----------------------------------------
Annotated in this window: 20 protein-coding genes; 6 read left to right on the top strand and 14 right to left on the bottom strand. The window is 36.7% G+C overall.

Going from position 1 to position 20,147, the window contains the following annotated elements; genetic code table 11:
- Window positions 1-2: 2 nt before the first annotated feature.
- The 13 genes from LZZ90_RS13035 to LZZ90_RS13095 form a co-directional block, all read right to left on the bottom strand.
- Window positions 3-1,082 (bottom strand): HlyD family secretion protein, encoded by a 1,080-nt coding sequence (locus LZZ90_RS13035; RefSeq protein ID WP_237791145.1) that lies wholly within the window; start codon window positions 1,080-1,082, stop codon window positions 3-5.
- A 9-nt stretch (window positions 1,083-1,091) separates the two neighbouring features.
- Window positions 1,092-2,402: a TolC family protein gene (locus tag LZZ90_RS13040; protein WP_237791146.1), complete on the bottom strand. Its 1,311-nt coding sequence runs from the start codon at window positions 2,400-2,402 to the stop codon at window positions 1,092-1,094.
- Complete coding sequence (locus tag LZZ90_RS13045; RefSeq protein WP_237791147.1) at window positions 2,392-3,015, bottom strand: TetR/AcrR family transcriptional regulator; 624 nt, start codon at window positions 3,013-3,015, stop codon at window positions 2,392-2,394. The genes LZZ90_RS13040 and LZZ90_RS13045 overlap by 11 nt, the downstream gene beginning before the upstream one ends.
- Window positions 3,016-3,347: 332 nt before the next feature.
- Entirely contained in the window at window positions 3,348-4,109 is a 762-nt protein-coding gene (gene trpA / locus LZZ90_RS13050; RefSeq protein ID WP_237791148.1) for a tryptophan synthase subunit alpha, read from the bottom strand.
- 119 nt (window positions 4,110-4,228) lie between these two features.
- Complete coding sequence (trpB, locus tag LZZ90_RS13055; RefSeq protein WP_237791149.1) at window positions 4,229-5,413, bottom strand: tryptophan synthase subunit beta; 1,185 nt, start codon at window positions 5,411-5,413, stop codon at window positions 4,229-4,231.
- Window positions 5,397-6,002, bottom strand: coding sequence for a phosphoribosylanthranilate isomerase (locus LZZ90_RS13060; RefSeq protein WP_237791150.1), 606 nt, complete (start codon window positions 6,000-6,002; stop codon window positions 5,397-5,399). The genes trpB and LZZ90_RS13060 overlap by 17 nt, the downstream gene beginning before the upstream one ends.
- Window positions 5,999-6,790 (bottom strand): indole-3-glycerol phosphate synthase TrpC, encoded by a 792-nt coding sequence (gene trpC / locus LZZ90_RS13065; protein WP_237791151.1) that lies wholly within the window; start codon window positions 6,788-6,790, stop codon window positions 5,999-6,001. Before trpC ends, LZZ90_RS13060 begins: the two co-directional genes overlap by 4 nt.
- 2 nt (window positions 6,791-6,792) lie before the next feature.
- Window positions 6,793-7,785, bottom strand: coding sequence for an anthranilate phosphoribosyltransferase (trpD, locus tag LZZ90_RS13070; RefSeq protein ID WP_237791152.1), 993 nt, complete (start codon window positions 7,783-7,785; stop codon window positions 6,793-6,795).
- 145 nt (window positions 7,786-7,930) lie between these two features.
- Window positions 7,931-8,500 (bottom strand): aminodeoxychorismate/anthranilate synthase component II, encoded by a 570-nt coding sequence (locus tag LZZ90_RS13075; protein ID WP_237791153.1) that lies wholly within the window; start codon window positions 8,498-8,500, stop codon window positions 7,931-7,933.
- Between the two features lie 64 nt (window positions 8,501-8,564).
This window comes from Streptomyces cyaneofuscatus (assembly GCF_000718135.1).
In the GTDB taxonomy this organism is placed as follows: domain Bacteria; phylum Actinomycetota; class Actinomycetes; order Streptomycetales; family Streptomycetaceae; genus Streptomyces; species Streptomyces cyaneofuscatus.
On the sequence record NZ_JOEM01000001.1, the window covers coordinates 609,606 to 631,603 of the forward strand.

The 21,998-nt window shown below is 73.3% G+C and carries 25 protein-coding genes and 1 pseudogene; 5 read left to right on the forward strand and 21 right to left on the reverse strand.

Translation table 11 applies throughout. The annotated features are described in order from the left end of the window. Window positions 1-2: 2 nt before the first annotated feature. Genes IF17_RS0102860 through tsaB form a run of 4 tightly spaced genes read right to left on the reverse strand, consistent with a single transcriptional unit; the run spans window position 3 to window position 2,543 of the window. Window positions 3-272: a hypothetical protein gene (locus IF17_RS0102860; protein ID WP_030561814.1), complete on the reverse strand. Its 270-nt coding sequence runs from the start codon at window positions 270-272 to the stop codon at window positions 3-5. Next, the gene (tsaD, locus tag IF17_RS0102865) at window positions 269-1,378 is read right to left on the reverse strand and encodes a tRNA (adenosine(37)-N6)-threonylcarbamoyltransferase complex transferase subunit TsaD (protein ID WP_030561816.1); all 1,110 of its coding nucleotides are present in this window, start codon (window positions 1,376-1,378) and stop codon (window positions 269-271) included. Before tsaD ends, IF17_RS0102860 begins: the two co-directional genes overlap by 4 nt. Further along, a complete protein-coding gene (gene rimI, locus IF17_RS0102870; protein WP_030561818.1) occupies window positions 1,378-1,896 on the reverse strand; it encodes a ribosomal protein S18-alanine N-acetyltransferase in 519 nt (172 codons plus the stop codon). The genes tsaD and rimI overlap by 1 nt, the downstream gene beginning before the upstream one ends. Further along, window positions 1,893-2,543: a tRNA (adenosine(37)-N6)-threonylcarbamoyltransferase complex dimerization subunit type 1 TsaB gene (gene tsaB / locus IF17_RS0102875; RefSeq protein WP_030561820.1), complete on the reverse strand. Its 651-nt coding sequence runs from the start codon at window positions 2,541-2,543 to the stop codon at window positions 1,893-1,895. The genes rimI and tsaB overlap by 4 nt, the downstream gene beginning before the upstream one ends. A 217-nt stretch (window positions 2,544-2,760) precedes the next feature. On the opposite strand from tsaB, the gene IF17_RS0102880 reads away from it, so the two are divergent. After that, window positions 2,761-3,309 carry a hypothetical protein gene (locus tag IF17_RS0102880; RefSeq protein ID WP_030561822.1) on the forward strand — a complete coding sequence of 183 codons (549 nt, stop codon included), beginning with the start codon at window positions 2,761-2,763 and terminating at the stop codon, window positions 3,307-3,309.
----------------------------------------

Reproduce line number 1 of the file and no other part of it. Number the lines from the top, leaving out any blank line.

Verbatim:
Annotated in this window: 20 protein-coding genes; 6 read left to right on the top strand and 14 right to left on the bottom strand. The window is 36.7% G+C overall.